A year after his demise, the late Jamia Masjid muezzin is making many nostalgic for his melodious voice and faithful devotion.
Days before the Jamia Masjid in Srinagar would be locked down for the fasting Muslims of Kashmir on the occasion of Shab-e-Qadr and Jumat-ul- Vida, Abdul Qadir sat inside and longed for the voice that fell silent last year.
That Kashmir’s grand mosque won’t be the same again was an overriding feeling of the sexagenarian—frequenting the sanctum for over fifty years now.
“We lost the voice of our souls last year,” Qadir, a retired teacher from Shopian, lamented.
“The departure of Molvi Mohammad Yaseen Shah has been hard for those who know how he held the fort for the faithful during these terrible years.”
The feeling was shared by many meditative elders missing the company of the man whose resounding recital of 99 names of Allah would enthrall all and sundry in the Shahre-Khaas where the muezzin’s melodious voice would echo through rafters and rooftops.
“This Ramzan didn’t feel the same,” said Khazir Aakhoon, a trader in Gojwara area of Old City.
“Yaseen Sahab’s demise ended that signature vibe that would create a certain spiritual mood for the revered occasions like Ramzan.”
For over six decades the Shahr-e-Khas resonated with mellifluous voice of Molvi Yaseen, the octogenarian muezzin who passed away on 23 April 2021.
Be it the regular five times or the Friday congressional prayers, his voice with a typical Kashmiri accent would create its own impact.
As the fourth-generation muezzin of Jamia Masjid from the nearby Shah family, Molvi Yaseen had a reputation of taking the devotees on a spiritual journey. His recital in praise of the last prophet of Islam [PBUH]—‘Rasool-e-Khuda bae misaal Allah, Allah / Haseena che chukh pur jamaal Allah, Allah’—would send masses into meditation.
“The tearful eyes and yearning hearts would sing along the mystic voice of Molvi Yaseen Soab before the holy sermons would begin on the night of Lailat-ul-Qadr,” Aakhon recalls.
But now, the void left by his departure in the 600-year-old Jamia Masjid is felt by both the regular and occasional visitors who either miss the old muezzin or the humble ‘Natkhwan’.
Beyond the soulful voice, the muezzin was the custodian who spent most of his life marching in and around the Kashmir’s largest mosque.
“He was always on his toes for the Jamia Masjid welfare,” said Nisar A. Shah, the fifth-generation muezzin of Jamia Masjid. “He wanted me to take on the legacy of our family as muezzin of Kashmir’s grand mosque, but I would often ignore my late father’s wish.”
But the day Molvi Yaseen passed away, “something from within” pushed Nisar to call the Friday congressional prayer.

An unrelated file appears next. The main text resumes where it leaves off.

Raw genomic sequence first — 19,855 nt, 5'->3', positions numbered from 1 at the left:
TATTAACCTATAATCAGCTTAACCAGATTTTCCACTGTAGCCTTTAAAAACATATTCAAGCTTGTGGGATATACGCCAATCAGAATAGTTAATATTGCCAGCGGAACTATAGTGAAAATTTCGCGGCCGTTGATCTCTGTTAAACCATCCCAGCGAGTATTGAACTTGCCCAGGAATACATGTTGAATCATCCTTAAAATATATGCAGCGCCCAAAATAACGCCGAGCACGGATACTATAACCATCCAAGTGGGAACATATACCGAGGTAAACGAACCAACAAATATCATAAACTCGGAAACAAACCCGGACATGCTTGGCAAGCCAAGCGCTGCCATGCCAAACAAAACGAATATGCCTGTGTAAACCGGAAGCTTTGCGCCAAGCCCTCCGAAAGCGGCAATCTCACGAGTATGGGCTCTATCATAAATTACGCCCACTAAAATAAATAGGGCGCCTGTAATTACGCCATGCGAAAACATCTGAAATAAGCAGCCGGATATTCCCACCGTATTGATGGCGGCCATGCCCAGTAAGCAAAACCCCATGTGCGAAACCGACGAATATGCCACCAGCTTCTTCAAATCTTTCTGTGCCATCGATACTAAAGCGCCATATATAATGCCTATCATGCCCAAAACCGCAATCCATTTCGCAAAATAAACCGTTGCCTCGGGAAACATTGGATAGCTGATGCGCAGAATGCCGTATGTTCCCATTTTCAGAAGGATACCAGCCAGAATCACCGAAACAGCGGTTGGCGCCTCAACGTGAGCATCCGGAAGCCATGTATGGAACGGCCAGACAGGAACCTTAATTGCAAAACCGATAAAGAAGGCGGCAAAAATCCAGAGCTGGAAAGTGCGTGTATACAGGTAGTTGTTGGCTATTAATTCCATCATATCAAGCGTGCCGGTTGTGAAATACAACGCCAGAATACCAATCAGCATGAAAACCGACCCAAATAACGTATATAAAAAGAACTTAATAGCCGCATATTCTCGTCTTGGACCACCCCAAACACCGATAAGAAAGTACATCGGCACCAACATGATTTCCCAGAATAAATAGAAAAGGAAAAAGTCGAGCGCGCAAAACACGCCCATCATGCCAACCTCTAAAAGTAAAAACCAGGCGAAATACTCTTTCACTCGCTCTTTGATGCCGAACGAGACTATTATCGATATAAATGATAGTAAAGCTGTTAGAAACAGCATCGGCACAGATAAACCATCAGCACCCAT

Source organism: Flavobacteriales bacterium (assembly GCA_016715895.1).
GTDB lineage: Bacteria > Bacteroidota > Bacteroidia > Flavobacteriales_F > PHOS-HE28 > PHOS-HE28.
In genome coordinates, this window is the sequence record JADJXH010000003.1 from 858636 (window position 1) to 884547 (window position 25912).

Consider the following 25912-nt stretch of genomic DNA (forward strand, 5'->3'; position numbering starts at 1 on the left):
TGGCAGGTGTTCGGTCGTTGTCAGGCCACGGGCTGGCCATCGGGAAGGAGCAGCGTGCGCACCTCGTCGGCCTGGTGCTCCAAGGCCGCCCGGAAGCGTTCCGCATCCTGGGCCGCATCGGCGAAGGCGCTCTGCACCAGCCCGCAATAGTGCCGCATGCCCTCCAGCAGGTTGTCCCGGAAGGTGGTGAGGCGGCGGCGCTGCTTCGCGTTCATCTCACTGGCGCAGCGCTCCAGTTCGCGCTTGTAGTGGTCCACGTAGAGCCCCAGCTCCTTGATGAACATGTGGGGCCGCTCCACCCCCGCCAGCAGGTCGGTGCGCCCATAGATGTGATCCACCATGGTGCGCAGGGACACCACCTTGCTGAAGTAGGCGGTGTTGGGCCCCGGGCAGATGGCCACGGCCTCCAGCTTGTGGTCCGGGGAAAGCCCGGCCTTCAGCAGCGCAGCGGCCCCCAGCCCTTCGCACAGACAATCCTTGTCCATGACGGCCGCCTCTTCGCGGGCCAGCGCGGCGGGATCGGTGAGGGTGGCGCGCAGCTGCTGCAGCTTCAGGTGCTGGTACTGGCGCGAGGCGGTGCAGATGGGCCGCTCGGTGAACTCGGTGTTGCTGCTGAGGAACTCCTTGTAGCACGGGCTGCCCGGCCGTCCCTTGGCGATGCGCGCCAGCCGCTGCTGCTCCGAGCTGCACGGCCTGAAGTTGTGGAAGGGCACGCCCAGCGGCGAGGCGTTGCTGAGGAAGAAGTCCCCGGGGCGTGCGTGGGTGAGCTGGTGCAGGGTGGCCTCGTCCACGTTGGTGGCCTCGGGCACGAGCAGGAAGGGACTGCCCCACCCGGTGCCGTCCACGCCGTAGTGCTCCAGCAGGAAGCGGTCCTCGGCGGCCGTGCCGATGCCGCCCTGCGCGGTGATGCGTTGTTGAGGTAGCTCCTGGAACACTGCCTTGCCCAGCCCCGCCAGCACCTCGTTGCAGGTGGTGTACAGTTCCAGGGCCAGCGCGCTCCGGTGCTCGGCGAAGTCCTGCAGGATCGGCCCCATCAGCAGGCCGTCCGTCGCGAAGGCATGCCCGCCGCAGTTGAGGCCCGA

And since then he has been trying to follow the footsteps of his late father’s unseen journey on which every new turn has something to surprise him.
But before replaced by his son, Molvi Yaseen had taken over from his father Ghulam Mohammad Shah, famously known as ‘Maam Seab’—whose legend is still spoken high in the neighborhoods of downtown.
“I only knew that my father spent most of his time in the mosque, but now only I’m getting to know from the people that how he would walk through every corner of the place to see if a nail is to be fixed or a bird guano is to be cleaned,” the son says.
“My father would keep the presence in the mosque to fill the gaps missed on part of the mosque management.”
During the turbulent years of 2008, 2010 and 2016, Molvi Yaseen would be the first person to walk towards the gates of the Jamia Masjid amid the surcharged atmosphere.
“The Azaan must be called even if it is the Magrib and Isha only. The markaz of the Kashmiri Muslims must not go silent,” Nisar recalled the words of his late father.
Waking up midnight and reaching the Jamia Masjid was a routine that Molvi Yaseen barely skipped even during the nightmarish nineties, the son says.
Apart from standing upfront at taking care of the mosque, the late muezzin would always be welcoming and at task to create and raise the environment of solace for the faithful.
“During this holy month of Ramzan, Yaseen Saab would enlighten us about the spiritual aspects of fasting, the historic significance of the days like Jang-e-Badr and then his heartwarming Darood-o-mankabat and Natkhwani,” said Mohammad Asif, a mosque regular. “His presence in the Jamia Masjid was akin to a ten-thousand people itself.”
As someone whose heart was always in the grand mosque, Molvi Yaseen had once confronted the late Mirwaiz-e-Kashmir Molvi Mohammad Farooq for not taking enough measures for the maintenance of the Jamia Masjid.
“Sensing his genuine concern, Molvi Farooq Saab asked my father to take up the fulltime responsibility to which my father responded by taking a leave from the office for nearly two years,” Nisar says.
“Jamia Mashid, he would say, holds the central significance for people of the Kashmir and we as people associated with it owe a responsibility towards it.”
The late muezzin’s ailment kept him back from calling the prayer for one week only before he passed away.
“It was longing to call the Azaan that would take a toll on his health,” Nisar said.
“The shutting down of the mosque would turn him restless and anxious: ‘Markazz chu bandd, Karaar katti yee’ (The centre is locked, how I can be at peace).”